I always liked the before and after of those appointments. I got to be alone with my mother, ride the subway, be late to school and eat a lunch bought from a restaurant. The day would have been perfect if we took away the orthodontist.

“Someone once called Lincoln two-faced. “If I am two-faced, would I wear the face that I have now?” Lincoln asked.”

February 20, 2017

The gray sky has returned. After the beautiful day yesterday, I was hoping for more, but I guess one sunny, warm day will have to do for the meanwhile.

When I was a  kid, we didn’t have President’s Day. We celebrated Washington and Lincoln’s birthdays. Well, we actually didn’t do any celebrating. It was always the first day of February vacation which was a celebration in itself.

My first president was Truman, but I was too young to notice. President Eisenhower, however, I knew because he got a toast from me every day. I watched Big Brother Bob Emery on TV, and we all lifted our glasses of milk and toasted President Eisenhower while Hail to the Chief played. I have to think I was a bit fuzzy as to the connection between President Eisenhower and me.

The politics or the political parties of these presidents didn’t matter to me as I didn’t even know what a political party was. I just knew some neat stories about the presidents. George Washington cut down the cherry tree and told the truth when confronted. I always pictured him as a little kid wearing his general’s uniform and tri-corner hat and standing by a cut-down tree with an ax in his hand. To me, Lincoln always wore his top hat making him even taller than his contemporaries. I always liked Teddy Roosevelt. I saw him with sword in front as he and his horse charged up San Juan Hill.

When I first got to Ghana, the country was in the middle of a campaign to replace the military government, formed after a coup, with a civilian government to be called the Second Republic. It was exciting. Women wore dresses made from cloth covered in party symbols. I saw Busia, one of the candidates, speak at a rally in Bawku. He spoke English which was translated to Hausa. The crowd went wild listening to the Hausa. In my town, there were impromptu rallies with singing and drumming. On election day, the lines were long. You couldn’t see the end of the line from the beginning. People voted the symbols of each party, not the names, so literacy wasn’t a prerequisite for voter registration. Busia was elected. Later, he would be deposed in a peaceful coup.

If given a choice, I’d pick drums and dancing. I’ve had enough rhetoric.

“Truth is as straight as an arrow, while a lie swivels like a snake.”

January 22, 2017

Today turned out to be a pretty day. It was sunny and warm, too warm for this time of year,  but I’m complaining. I love sweatshirt weather in January.

When I was a kid, my mother had a great way to find out the truth. If something was found broken and no one admitted to it, my mother asked the four of us who did it. We all said we didn’t know. She didn’t believe us. She knew one of us was guilty. She told us when we lie our tongues turned black then she’d ask us to show her our tongues. The guilty party always gave himself away by refusing to show his tongue. Running to the mirror to check didn’t help. She told us only mothers could see the black tongue. We believed her. We were young.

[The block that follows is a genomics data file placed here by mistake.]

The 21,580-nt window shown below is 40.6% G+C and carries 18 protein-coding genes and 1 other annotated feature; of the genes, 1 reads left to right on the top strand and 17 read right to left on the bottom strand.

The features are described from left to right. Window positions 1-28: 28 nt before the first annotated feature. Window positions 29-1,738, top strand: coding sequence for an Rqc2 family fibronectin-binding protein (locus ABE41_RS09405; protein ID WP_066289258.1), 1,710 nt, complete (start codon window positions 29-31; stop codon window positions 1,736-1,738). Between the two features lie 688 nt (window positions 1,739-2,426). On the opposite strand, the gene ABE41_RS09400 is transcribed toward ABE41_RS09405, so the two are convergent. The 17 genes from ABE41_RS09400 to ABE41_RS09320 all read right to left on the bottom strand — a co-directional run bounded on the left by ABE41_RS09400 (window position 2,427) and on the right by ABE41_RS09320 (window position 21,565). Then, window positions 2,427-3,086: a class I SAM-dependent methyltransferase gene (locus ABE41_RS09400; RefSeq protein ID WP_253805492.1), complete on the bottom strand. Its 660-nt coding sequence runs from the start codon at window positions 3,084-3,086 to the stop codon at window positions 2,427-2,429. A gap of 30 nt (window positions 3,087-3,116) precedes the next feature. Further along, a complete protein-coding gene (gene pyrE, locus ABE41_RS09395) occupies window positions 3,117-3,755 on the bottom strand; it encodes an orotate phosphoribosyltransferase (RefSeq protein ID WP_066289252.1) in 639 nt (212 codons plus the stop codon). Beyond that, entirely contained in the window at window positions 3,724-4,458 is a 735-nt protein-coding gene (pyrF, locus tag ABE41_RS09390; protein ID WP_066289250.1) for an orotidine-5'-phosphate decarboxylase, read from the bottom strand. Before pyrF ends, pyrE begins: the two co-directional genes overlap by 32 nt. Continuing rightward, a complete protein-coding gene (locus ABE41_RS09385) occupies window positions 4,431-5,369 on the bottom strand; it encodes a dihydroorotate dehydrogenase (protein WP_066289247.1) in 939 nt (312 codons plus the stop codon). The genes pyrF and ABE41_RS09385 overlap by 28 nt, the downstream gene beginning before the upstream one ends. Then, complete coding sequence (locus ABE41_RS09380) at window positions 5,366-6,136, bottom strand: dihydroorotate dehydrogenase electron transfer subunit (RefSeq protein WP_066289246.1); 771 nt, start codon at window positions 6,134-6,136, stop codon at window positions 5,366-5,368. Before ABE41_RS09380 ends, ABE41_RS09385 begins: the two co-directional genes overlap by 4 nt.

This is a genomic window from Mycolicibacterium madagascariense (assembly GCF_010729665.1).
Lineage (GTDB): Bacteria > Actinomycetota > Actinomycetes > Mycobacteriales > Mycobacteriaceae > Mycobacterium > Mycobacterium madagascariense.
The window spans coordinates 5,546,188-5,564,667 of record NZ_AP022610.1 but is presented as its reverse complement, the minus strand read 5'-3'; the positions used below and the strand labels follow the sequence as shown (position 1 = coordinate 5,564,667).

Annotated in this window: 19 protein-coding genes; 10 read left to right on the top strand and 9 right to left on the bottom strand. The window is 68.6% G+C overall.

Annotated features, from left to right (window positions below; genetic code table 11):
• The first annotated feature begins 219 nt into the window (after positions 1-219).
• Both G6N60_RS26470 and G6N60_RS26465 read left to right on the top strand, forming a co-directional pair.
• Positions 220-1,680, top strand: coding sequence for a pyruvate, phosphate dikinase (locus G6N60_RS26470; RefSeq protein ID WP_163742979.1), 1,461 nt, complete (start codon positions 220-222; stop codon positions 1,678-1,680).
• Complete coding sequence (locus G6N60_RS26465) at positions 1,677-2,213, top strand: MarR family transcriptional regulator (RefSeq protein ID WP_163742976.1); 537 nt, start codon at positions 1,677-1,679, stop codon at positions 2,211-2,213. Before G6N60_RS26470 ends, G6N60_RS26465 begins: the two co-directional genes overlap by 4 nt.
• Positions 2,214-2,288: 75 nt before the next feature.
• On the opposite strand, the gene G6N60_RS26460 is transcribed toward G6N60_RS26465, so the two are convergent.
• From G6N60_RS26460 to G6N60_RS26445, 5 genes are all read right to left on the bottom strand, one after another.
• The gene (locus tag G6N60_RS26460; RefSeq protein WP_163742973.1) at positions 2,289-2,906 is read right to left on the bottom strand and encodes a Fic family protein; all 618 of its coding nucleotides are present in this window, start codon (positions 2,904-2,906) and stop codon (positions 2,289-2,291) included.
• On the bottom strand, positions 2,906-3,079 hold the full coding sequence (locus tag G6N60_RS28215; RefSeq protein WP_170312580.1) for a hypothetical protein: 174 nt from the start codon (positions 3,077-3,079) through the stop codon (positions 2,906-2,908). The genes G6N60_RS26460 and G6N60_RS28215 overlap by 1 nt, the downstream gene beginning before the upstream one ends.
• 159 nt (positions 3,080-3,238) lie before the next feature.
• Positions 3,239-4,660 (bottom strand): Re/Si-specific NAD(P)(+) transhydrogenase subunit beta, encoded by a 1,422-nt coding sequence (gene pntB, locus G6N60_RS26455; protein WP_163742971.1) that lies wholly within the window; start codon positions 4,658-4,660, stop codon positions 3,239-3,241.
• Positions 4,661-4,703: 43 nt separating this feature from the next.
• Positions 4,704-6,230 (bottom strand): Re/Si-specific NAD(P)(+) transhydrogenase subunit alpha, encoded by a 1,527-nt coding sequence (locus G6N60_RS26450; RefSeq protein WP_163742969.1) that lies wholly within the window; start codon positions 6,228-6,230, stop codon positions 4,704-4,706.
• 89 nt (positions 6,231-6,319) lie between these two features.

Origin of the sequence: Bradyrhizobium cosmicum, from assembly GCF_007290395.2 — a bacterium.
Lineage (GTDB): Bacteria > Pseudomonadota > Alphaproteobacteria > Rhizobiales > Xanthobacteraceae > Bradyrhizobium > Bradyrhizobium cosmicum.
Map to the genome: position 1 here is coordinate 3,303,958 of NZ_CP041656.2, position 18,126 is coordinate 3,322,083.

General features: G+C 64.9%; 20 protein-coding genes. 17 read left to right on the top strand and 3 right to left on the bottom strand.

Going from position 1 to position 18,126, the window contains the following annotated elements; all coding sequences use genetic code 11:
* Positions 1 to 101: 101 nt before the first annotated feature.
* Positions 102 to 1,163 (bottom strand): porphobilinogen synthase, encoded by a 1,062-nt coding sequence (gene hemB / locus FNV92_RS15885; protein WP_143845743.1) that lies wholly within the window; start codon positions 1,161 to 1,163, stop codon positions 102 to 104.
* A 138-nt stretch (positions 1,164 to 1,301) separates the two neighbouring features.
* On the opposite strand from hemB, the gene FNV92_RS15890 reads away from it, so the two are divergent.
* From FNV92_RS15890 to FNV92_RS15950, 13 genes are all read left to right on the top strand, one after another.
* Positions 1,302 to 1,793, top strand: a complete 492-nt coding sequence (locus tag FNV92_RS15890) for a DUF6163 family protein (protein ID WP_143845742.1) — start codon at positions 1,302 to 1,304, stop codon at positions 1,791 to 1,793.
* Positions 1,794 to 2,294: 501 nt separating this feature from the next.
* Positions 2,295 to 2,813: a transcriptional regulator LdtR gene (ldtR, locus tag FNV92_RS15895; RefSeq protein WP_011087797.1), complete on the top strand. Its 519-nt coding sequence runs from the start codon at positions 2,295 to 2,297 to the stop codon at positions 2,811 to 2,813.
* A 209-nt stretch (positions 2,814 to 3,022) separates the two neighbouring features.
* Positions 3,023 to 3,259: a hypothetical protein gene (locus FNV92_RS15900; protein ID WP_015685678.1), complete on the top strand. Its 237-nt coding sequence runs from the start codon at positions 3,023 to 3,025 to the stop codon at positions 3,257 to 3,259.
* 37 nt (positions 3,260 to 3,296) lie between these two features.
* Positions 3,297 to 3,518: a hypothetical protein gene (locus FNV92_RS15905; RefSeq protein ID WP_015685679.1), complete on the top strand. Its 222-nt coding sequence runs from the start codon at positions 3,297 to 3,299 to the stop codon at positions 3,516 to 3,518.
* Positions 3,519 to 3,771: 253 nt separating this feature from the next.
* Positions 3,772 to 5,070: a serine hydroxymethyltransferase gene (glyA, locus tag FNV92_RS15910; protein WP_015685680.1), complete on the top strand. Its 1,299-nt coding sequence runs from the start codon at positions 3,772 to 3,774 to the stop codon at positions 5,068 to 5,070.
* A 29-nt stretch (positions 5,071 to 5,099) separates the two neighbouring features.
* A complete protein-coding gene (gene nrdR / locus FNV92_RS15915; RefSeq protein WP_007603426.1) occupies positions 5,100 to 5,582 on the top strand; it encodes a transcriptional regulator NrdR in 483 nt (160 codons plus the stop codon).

Step on a crack, break your mother’s back. I didn’t know if that was true or not. It sort of sounded silly to me, but I didn’t want to take chances. I jumped over every crack. When I walked the railroad tracks, I jumped over every wooden tie with double zeros in the middle for the same reason. I did not want to be responsible for my mother’s broken back.

When I was in grammar school, if some other kid called me a name, I’d give the standard comeback: I know you are but what am I. There was really nowhere to go from there so it ended the name calling. Another, a more sophisticated comeback, was I’m rubber; you’re glue; whatever you say bounces off me and sticks on you. It didn’t have a comeback either.

The women’s marches were extraordinary. I watched them on MSNBC for a good part of the day. I also saw Trump’s speech at C.I.A. headquarters and Sean Spicer’s denunciation of the press in the filled press room at the White House. Words fail me. I’m angry and I’m sad.

“The brain may die, but my compulsion for useless trivia lives on.”

September 17, 2016

3 days and counting!

The perfect weather continues. It is as if Mother Nature is apologizing for all that heat in August. The days are warm and the nights cool, even cold. If I were given the power to control the weather, I would first make it rain then I would create days just like today.

All over my table are sticky notes. Some are related to my trip like a list of passwords and a  list of things to pack I might not remember like the travel toilet paper, an essential in Ghana, another is new TV programs I want to DVR while I’m gone. The list of stuff I need at Stop and Shop keeps getting bigger. Today I added a small notepad and AA batteries.